All of Maika Monroe’s Best Horror Performances Ranked
All hail the queen, Maika Monroe.
2014 was the year that introduced the world to Maika Monroe. With roles in both The Guest and It Follows, Monroe cemented herself as a certified scream queen. While the term is oft met with derision, there’s no denying that Monroe is a wholesale gift to the horror genre. She imbues her distinct protagonists with considerable range and texture, shifting seamlessly between terror and fervent strength. In honor of Monroe’s role in Chloe Okuno’s Watcher, currently a record-breaking opening for distributor IFC Films, we’ve rounded up Monroe’s best horror performances and ranked them in terms of genre impact. Get spooked, get ready.
6. It Follows
This is a controversial pick, for certain. Arguably the movie that cemented Maika Monroe’s genre status, David Robert Mitchell’s It Follows is a tour-de-force of dreamscape terror. In the vein of Carpenter and Roeg, It Follows dominated the horror landscape when released in 2015, catapulting Monroe to overnight success. She stars as Jay, the protagonist targeted by the vicious entity after her boyfriend passes the course to her during sex. Monroe is fantastic, no doubt, but Jay lacks notable agency, too often responding to what’s going on rather than actively engaging. Part of this is the inimitable flair of It Follows, a movie predicated almost entirely on hypnagogic mood. But as a memorable character, Monroe’s vulnerable performance eclipses Jay as a character tenfold.
Maika Monroe certainly isn’t the protagonist in Neil Jordan’s Greta, a psycho-thriller that never gets either too psychotic or thrilling. But there’s a certain charm to the proceedings, mostly thanks to Isabelle Huppert’s antagonist and Monroe’s role as Erica, protagonist Frances’ (Chloë Grace Moretz) best friend and roommate. Monroe is central in one of the most thrilling sequences wherein she’s stalked through the streets of New York City. Better still, she delivers an applause-worthy bombshell in Greta’s finale. With Frances detained in Greta’s house for an unclear period of time, likely months, all hope seems lost. That is, of course, until another young woman arrives, ostensibly falling for the same trap Frances fell for. That mysterious young woman is revealed to be Erica, having spent an indeterminate amount of time tracking Greta down. She saves Frances, drugs Greta, and all but makes Greta as a movie her own.
4. Independence Day: Resurgence
The long-awaited follow-up to Roland Emmerich’s spectacular blockbuster classic was a masterpiece, no doubt about it, and Monroe co-stars as Patricia Whitmore, daughter of the first films’ former president Thomas Whitmore. In Resurgence… I’m kidding. Independence Day: Resurgence is a dud, and not even Maika Monroe could save it (though she does try her best).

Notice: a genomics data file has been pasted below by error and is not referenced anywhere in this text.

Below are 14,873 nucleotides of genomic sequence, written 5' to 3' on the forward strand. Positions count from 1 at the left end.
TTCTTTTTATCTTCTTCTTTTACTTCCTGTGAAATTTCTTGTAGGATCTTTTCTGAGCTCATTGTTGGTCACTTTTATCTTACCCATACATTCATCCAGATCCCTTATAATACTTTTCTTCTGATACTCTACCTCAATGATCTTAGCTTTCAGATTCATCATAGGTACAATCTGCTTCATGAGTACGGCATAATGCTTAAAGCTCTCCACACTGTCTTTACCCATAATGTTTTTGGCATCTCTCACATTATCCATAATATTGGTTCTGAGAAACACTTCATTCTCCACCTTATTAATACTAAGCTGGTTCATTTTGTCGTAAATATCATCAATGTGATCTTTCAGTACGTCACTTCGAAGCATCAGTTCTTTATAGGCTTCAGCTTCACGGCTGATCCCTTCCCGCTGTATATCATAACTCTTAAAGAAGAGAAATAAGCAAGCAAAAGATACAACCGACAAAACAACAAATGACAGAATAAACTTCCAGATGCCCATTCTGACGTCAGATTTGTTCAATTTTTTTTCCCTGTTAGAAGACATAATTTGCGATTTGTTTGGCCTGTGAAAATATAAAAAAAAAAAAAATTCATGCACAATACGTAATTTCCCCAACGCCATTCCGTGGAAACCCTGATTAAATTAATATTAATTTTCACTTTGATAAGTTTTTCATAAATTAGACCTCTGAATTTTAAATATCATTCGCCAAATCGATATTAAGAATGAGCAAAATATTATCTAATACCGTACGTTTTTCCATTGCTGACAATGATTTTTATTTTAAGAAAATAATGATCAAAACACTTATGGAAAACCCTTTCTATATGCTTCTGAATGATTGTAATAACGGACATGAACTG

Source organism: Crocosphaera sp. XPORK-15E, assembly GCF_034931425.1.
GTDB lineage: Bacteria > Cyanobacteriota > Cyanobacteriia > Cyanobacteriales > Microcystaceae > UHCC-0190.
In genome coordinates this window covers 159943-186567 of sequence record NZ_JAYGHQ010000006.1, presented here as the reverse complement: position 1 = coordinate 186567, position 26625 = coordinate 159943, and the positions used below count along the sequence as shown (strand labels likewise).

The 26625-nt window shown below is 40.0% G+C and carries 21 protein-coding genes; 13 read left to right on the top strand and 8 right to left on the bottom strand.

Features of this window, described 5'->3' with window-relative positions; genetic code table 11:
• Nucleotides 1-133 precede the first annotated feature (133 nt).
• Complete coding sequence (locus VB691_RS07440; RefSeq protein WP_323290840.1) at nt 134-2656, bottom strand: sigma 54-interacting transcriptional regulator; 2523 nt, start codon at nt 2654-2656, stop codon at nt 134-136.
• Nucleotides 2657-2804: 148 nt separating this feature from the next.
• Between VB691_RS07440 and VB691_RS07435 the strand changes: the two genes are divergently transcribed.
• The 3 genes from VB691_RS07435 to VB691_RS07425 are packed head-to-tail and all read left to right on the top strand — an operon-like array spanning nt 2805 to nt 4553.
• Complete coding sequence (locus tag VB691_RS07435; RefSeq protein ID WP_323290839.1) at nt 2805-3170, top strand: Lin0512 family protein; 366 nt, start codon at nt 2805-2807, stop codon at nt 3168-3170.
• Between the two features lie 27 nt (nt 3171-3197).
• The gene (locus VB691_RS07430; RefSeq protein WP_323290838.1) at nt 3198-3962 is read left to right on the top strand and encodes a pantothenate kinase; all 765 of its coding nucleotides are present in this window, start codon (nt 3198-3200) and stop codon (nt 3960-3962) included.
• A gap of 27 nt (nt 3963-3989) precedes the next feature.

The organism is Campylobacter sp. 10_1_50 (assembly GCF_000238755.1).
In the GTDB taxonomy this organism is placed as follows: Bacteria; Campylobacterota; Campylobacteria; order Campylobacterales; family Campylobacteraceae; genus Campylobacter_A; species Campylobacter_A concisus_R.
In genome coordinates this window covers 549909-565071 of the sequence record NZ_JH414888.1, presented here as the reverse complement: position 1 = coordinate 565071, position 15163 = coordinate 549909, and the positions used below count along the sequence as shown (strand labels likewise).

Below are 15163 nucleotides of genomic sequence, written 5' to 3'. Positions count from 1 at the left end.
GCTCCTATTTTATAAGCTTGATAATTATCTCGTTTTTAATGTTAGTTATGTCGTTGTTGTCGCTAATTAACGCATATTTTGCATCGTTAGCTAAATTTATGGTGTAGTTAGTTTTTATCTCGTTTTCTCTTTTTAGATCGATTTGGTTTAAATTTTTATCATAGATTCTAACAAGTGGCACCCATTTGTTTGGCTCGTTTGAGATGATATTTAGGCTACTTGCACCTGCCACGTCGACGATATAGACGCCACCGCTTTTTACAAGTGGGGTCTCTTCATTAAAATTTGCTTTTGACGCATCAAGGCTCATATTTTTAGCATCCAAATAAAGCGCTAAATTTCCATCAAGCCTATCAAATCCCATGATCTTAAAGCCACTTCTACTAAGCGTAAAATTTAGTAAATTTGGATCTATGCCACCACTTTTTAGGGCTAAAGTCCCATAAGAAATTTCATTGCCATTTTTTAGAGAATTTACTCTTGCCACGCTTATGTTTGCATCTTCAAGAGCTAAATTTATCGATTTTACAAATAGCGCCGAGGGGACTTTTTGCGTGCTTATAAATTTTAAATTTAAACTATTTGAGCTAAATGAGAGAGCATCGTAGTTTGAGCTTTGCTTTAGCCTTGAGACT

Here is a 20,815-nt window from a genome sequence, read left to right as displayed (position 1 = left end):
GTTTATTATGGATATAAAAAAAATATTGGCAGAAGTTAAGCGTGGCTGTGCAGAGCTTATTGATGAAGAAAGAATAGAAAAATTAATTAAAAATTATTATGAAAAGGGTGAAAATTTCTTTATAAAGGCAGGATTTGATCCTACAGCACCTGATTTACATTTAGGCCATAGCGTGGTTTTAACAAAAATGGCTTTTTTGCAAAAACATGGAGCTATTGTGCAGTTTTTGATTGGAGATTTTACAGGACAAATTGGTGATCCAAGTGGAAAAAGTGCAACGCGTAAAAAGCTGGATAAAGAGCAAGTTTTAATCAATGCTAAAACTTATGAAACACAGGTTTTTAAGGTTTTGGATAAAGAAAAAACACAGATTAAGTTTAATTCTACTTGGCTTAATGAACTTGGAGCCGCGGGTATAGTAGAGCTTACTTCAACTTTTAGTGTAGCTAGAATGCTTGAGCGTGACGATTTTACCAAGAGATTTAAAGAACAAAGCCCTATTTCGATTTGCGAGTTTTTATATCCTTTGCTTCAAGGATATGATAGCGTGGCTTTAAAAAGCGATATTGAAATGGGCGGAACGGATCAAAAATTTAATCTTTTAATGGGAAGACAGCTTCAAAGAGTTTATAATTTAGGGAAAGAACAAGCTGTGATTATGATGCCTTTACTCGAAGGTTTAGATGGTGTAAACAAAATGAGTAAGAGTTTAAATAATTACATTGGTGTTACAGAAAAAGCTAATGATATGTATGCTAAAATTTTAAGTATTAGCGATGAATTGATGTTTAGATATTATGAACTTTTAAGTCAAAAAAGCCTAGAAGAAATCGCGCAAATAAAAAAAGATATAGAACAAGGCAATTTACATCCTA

Maika Monroe’s most recent outing, Watcher is a terrifying stalker-thriller in the vein of ‘70s Giallo and Carpenter slashers. It’s a fantastic feature debut for director Chloe Okuno, instantly cementing itself as a contemporary genre classic, one replete with austere chills and an ending so vividly real, that it’s liable to haunt audiences for weeks. Monroe stars as Julia, a young woman who moves to Bucharest with her husband and soon finds herself being stalked by an unknown neighbor in an adjacent building. Of course, no one believes her, even as the behavior of the man watching her grows more erratic and more personal. It’s chilling stuff, and Monroe balances vulnerability with incredulity. Better still, she consistently makes the right choices, only putting herself in danger as means toward protecting herself. It’s gripping stuff and arguably Monroe’s most mature role to date. It’s Monroe that helps to keep Watcher so eminently, well, watchable.
Not enough people saw Villains, Dan Berk and Robert Olsen’s black comedy classic. The chemistry between stars Bill Skarsgård and Maika Monroe could carry an entire movie itself, even without the added benefit of reverse home invasion genre elements. Monroe stars as Jules, one of two lovebird robbers whose car runs out of gas in the middle of the woods. They explore a nearby house for gas, thinking it empty, but soon find a young girl chained up inside. Narratively, of course, Jules is adamant that they free her. But the homeowners return home and capture both Jules and her boyfriend. While never exactly scary, Villains is certainly intense, and Monroe imbues Jules with the perfect amount of comic zest, ensuring the humor never quite eclipses and neuters some of Villains’ more horrific elements. It’s a tough act to pull off, but Monroe is more than capable. While it floundered at release, Villains is more than due for a reappraisal.
1. The Guest
It’s The Guest. It’s obviously The Guest. What more is there to even say about Adam Wingard’s sci-fi, action, horror, and literally every other genre all at once masterpiece? The plot alone shouldn’t work. It’s silly, pulpy stuff, sure. But Wingard somehow blends so many disparate elements together with the precision of an enthusiast’s knife. Monroe stars as Anna Peterson, the only daughter of the Peterson clan, and the only one with enough sense to recognize hottie David Collins (Dan Stevens) is up to no good. While the bodies drop and her family is massacred, Anna maintains a cool, grunge edge, racing to rescue her younger brother and ostensibly putting an end to Collins’ super soldier for good. That’s it. She goes toe to toe with an enhanced killing machine and effectively wins. It’s incredible stuff, truly.
That accounts for Maika Monroe’s most seminal horror roles. What are some of your favorites? Are there any other contemporary actors whose horror output merits ranking? Let us know over on Twitter!